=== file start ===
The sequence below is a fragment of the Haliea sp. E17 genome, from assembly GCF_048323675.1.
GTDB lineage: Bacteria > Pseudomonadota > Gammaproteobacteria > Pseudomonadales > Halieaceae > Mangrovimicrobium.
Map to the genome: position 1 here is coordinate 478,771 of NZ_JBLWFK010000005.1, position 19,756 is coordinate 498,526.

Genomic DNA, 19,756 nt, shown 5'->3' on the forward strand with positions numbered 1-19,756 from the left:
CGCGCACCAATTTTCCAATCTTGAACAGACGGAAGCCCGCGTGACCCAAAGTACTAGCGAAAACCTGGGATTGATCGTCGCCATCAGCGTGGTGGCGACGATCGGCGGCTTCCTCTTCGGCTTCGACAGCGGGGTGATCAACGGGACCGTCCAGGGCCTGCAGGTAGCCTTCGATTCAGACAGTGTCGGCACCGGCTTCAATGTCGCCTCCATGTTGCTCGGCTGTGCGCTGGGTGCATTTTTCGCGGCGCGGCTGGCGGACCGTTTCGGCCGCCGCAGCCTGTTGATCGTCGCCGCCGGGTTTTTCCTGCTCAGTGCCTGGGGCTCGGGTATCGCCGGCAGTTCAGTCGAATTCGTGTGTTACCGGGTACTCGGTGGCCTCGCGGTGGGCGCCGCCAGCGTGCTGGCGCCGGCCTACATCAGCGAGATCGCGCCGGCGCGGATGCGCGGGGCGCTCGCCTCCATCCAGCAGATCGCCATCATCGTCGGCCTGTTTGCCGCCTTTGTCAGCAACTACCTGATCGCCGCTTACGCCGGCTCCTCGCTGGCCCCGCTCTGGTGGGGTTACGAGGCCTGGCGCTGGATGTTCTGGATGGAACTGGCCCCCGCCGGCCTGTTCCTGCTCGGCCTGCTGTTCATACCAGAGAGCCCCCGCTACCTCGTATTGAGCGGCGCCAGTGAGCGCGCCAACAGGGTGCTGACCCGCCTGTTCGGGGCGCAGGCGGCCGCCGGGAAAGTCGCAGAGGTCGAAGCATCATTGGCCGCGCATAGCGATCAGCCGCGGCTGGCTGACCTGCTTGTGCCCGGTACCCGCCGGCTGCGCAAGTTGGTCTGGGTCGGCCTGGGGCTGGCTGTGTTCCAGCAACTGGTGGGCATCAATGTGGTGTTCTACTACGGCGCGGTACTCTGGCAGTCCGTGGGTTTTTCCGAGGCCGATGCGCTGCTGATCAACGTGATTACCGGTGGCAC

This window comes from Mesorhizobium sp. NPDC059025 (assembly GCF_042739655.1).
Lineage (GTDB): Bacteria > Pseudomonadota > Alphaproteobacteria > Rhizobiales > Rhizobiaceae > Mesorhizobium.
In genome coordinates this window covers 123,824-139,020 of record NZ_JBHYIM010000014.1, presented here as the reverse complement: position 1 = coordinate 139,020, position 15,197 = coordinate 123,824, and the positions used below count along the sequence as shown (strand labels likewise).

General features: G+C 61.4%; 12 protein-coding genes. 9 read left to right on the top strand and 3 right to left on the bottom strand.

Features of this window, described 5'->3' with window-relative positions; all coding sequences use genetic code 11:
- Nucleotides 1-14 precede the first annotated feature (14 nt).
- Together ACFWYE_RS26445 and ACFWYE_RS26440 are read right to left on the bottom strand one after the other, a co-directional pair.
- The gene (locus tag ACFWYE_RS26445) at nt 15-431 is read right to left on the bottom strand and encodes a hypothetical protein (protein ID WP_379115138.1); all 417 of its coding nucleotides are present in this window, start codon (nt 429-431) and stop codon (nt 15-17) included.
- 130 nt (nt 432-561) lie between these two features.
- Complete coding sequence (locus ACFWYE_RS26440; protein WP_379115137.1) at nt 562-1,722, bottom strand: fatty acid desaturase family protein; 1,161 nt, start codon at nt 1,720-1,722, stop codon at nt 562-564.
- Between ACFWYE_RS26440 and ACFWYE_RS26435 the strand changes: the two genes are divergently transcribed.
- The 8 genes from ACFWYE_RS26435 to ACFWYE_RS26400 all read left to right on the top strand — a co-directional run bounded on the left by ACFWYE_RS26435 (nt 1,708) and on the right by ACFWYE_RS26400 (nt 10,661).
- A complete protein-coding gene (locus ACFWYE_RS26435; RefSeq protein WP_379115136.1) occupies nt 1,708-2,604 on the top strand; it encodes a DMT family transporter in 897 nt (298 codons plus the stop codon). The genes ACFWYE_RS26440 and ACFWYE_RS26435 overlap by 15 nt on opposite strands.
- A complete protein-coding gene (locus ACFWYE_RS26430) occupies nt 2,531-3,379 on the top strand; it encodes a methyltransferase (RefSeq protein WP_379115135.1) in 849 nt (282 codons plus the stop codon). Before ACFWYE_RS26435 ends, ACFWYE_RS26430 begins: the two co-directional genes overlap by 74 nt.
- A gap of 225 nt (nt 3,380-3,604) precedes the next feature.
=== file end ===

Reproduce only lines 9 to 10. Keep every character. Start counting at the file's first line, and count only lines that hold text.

General features: G+C 61.4%; 12 protein-coding genes. 9 read left to right on the top strand and 3 right to left on the bottom strand.

Features of this window, described 5'->3' with window-relative positions; all coding sequences use genetic code 11: